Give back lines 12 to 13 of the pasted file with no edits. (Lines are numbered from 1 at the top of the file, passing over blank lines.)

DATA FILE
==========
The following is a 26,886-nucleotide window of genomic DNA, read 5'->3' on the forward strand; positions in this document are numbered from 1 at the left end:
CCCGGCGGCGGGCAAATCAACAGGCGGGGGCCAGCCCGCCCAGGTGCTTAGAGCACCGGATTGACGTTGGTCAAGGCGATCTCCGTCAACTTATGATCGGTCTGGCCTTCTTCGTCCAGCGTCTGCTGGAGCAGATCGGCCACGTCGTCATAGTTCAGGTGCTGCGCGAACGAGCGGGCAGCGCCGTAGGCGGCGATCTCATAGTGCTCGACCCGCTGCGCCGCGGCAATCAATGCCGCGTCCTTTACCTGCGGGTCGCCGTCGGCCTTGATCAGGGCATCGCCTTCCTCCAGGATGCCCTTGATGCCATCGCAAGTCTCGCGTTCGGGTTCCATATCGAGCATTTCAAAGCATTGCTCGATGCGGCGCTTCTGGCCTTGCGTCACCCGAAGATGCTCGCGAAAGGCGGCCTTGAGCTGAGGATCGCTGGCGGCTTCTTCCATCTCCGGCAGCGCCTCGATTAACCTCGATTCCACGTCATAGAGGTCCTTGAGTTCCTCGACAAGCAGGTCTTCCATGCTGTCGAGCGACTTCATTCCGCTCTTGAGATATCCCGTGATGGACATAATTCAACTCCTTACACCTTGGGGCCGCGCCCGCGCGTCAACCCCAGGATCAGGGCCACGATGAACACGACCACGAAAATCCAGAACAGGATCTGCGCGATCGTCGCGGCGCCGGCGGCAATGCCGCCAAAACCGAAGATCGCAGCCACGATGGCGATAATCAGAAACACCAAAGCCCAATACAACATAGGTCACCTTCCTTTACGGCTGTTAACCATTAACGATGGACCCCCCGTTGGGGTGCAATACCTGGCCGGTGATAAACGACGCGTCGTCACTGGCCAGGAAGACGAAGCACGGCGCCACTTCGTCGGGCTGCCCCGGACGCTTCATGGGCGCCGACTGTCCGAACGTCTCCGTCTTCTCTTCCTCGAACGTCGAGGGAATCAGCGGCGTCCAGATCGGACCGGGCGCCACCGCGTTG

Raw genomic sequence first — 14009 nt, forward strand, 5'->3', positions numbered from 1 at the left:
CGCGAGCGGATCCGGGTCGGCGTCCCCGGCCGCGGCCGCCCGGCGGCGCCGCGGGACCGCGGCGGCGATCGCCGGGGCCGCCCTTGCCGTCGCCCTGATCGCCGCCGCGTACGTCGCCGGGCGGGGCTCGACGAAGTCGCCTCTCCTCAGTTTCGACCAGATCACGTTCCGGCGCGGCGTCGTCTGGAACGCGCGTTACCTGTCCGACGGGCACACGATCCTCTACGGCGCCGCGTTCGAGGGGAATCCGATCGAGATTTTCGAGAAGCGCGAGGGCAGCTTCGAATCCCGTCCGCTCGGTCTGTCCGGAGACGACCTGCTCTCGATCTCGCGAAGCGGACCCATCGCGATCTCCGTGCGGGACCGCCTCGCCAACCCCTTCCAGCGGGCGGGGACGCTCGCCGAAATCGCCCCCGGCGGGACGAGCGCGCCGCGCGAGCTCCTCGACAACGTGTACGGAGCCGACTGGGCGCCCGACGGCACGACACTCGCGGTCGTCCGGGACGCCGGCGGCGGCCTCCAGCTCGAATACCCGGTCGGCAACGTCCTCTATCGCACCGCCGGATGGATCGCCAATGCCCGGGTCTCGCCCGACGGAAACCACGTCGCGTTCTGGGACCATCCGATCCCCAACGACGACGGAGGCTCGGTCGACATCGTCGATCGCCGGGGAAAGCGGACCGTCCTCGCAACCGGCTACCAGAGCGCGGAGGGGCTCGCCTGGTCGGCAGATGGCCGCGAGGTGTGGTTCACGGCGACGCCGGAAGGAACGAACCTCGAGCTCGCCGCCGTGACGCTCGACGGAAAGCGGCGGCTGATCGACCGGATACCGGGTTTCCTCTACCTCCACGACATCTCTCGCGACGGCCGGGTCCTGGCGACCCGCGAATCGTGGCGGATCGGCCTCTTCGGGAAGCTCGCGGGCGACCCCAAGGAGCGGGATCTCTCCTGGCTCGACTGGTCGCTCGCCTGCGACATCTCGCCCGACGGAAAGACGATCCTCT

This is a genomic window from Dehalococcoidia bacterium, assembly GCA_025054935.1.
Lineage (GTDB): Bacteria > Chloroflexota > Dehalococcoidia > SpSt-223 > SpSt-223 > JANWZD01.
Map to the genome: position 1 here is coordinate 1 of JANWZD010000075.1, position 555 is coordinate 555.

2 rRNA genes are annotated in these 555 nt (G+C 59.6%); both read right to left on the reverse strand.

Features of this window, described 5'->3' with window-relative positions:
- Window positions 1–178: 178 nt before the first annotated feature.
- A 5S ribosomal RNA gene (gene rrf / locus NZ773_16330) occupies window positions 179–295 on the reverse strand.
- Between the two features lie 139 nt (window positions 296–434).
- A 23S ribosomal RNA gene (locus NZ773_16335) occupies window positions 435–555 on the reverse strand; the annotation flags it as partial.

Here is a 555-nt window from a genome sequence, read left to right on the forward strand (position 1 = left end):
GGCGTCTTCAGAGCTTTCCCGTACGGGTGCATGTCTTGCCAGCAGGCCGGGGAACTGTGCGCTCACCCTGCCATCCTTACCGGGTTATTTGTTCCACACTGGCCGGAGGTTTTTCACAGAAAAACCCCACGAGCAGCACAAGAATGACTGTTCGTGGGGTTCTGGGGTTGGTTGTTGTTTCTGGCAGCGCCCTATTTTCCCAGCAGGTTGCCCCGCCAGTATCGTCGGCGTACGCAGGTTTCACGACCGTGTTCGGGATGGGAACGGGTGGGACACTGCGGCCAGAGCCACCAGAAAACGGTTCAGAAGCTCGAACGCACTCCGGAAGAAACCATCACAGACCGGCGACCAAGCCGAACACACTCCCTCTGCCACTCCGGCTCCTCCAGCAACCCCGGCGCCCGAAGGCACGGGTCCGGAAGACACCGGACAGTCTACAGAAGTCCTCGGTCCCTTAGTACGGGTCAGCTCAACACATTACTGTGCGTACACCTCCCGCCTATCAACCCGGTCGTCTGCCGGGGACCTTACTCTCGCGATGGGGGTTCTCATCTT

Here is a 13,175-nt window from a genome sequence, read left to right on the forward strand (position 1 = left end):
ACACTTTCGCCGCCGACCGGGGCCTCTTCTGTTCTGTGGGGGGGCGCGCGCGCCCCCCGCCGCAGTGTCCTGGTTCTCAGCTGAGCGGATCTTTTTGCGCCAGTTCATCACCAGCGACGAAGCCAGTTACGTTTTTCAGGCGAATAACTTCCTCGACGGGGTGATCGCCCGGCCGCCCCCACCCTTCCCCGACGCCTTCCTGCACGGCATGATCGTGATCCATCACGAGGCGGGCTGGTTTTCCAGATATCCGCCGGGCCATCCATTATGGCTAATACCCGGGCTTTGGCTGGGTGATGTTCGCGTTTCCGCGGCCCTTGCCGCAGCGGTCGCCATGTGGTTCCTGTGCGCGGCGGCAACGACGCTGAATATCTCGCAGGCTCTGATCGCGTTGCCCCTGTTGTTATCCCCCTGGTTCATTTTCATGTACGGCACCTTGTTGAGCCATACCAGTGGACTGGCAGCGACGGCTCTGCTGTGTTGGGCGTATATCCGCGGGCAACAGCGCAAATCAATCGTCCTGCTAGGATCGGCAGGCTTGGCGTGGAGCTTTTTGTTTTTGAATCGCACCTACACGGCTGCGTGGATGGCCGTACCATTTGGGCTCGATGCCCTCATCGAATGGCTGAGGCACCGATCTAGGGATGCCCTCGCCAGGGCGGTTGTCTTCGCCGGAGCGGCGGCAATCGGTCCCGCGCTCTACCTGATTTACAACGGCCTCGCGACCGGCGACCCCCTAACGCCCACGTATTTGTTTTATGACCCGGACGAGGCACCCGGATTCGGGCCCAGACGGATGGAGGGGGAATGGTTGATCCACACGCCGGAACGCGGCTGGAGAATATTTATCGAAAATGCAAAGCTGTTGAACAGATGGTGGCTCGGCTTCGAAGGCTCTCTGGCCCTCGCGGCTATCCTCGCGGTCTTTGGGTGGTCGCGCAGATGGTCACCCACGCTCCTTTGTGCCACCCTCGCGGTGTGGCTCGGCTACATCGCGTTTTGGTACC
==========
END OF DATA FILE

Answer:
- Between the two features lie 139 nt (window positions 296–434).
- A 23S ribosomal RNA gene (locus NZ773_16335) occupies window positions 435–555 on the reverse strand; the annotation flags it as partial.